It has long been possible to use StrataBugs to create ‘closure’ diagrams, showing the relative abundance of different groups of species. I use the term ‘groups’ rather than ‘Groups’ intentionally, since the ‘groups’ may also be ‘categories’. A recent change has made this feature a little more flexible.
The new feature in brief
Let’s say a palynologist wants a quick overview of the relative abundance of marine vs terrestrial species. In practice this is achieved by comparing the abundance of dinocysts (category DC) with the abundance of pollen and spores (cateogry SP). Since all species belong to a category already, it’s simply a case of creating a panel which is grouped by category, and displayed as a relative stacked sawtooth plot. The only problem was that all the other palynology categories which happened to show up in the data would also be included in the plot (the left-hand panel in the image below). In the data below, the DA category represents the number of dinocysts in the first 100 specimens, so that’s what I want to compare to the SP count (N.B. your counting method might be different!).
We have now made it possible to ‘filter’ the panel by more than one category, which allows you to create the right-hand panel below comparing just DC and SP. Species not belonging to the filter categories are excluded from the data.
To make use of this setting, you need to select the ‘Outer’ panel properties tab, and choose ‘Restrict data to’. Here you can choose from a list of categories. To select more than one category, hold down CTRL while you select from the list.
A recap on groups and categories
All genera (and therefore species) must belong to one (and only one) category. This is a convenient way of, well, categorising taxa. Most StrataBugs users will not need to modify the standard list of categories – it would make exchanging data between databases more difficult.
Groups, on the other hand, are entirely under your control, and one species can belong to any number of groups. Groups can be attached to projects.
Both are useful for creating charts. You can find our more in the help.
More about closure diagrams
The inner panels above are created with the following options:
- ‘Group data by’ is set to ‘categories’ – this means that counts of species from the same category will be aggregated. You could also use groups here, in which case either the outer or inner panel must be filtered to a group set (which defines the selection of groups).
- ‘Plot type’ is set to ‘stacked curves’ – rather than showing the different categories in individual columns.
- ‘Calculation style’ is set to ‘relative (inner)’ which means that instead of showing the absolute count for each category, we’re showing the count as a percentage of the total for the inner panel. In this case you could also select ‘relative (outer)’ (i.e. the count is relative to the outer panel), because the inner and outer panels are showing the same data (more in this previous post).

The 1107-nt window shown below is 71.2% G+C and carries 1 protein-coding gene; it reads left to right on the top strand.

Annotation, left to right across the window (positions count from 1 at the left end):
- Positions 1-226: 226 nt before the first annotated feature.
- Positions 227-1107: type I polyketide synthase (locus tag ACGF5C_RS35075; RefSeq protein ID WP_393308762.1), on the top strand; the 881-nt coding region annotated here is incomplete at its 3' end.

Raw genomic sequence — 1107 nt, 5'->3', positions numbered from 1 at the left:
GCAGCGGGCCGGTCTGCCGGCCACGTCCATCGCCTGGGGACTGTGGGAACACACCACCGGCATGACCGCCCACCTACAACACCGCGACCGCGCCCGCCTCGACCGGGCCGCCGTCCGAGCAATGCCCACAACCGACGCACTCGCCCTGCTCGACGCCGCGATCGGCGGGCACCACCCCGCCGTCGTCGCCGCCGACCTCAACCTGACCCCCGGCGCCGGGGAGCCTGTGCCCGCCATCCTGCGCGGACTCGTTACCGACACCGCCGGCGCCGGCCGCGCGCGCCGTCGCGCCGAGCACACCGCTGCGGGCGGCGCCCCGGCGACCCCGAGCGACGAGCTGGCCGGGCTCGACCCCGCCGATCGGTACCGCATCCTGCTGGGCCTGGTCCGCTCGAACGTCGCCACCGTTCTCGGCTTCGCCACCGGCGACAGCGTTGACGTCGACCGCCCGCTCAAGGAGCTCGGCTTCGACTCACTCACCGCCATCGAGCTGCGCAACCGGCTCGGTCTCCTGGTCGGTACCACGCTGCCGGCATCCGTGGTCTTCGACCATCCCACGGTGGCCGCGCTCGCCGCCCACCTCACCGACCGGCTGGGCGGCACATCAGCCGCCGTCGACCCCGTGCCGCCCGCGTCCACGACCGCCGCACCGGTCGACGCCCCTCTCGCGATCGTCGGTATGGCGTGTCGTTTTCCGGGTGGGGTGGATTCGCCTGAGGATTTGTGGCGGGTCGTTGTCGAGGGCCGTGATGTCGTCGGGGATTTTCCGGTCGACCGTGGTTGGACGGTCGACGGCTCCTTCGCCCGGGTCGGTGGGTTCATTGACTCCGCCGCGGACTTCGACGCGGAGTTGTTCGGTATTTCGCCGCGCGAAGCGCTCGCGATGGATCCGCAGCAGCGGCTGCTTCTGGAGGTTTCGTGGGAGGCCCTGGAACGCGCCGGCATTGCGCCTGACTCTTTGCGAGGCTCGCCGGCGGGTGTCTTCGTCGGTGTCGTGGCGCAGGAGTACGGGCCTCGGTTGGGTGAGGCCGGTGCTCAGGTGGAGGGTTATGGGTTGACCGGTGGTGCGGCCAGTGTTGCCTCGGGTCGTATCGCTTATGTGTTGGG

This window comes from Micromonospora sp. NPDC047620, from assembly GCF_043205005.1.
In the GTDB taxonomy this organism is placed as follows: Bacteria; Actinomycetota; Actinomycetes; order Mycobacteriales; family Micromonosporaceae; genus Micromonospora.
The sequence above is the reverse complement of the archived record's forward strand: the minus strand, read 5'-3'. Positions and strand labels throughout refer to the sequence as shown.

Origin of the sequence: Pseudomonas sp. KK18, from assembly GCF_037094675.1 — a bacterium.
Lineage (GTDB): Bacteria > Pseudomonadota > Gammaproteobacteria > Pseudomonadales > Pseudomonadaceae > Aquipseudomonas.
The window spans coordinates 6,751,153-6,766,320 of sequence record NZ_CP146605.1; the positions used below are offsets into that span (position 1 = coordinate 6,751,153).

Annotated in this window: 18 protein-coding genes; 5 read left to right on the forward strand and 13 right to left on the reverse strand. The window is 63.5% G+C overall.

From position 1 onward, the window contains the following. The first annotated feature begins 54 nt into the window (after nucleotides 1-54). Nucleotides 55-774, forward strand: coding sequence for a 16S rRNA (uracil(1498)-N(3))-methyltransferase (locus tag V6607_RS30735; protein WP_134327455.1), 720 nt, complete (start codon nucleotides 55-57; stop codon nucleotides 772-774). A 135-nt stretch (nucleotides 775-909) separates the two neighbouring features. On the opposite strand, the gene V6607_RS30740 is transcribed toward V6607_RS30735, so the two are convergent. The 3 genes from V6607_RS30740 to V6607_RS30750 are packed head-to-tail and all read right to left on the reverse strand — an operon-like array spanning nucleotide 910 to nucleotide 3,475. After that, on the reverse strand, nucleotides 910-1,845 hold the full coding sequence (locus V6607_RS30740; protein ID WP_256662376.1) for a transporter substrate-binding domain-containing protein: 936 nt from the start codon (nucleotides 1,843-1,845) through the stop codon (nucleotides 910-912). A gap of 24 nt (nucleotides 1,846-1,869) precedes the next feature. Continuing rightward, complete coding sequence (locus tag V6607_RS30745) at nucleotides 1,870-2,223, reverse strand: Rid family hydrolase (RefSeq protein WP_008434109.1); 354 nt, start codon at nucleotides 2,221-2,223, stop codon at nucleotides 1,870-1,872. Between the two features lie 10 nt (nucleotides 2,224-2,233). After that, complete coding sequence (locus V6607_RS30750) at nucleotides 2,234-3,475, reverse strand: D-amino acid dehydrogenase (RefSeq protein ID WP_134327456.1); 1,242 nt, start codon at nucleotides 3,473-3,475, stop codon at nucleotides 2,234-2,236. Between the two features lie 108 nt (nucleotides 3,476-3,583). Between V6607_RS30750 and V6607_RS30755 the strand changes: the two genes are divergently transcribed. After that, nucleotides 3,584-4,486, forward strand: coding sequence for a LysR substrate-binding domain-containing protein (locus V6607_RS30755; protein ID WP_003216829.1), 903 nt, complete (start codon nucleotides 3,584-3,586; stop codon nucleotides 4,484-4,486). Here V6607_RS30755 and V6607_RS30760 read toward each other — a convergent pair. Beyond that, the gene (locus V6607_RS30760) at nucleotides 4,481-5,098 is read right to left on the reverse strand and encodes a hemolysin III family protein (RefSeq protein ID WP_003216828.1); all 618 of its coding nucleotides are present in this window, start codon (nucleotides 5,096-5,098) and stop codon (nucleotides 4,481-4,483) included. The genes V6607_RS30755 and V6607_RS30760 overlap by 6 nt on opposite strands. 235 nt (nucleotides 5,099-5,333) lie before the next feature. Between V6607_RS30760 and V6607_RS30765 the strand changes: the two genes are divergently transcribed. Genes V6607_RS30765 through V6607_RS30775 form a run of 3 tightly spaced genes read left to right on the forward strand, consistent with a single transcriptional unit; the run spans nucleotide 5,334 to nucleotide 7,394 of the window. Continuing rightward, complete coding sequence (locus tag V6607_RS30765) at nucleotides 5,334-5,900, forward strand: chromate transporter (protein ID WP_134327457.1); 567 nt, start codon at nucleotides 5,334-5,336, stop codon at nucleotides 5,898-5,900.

You can find out more about the biostratigraphy panel options here.
Expect the blog to feature many, many posts about the biostratigraphy panels. There are so many combinations of panel options that I shouldn’t think anybody is au fait with all of them – probably not even me! I want to start with something relatively (excuse the pun) simple. I’m also choosing this because it’s something that wasn’t possible before the new charts module was released.
My examples use data from our demo dataset. My template starts out as a simple ‘group by category’ palynology panel – that is, I’ve kept all the basic options except changing “group data by” to “category”. In the real world this would be better as groups, for which you will also need to restrict the outer panel to a group set.
Everybody should be familiar with the “relative (inner)” calculation style – it’s been in StrataBugs since the year dot. It would transform a simple absolute-abundance style plot like this:
Into a relative-abundance plot like this:
Each column shows its count relative to the total count for the analysis across the whole panel. Each row adds up to 100%. Well, OK, nearly 100% – since you asked, we’re rounding up to integer values except where we have less than 1%. Go to the full post…
A previous comment on this blog noted “I still forget that changing something on the template I’m working on changes all the previously made charts.” I promised to address the subject of decoupled panels. I don’t want to call this a “solution” because that would imply that templated panels are a problem! It is really useful to template panels, in the right context (more on that below).
Decoupled panels have their place too. Sometimes you will want to make modifications to a panel which are very specific to one block template, project or well. Not only are you sure that you won’t need the panel elsewhere, you also want to protect it from out-of-context modification in the future.
You could “copy” an existing panel template and work with your copy. You would still need to remember not to modify it later, and it would still be clutter in your panel templates list.
Decoupling is the process of making the copied panel template “local” or “private” to a block template. The panel is no longer associated with its original template; it is not named, it will not appear in the tree and cannot be used in other blocks. If the block template is read-only then this panel cannot be edited. Its settings will be lost if the block template is deleted. Underneath, it’s still using a panel template, but for all practical purposes the panel properties become part of the block template.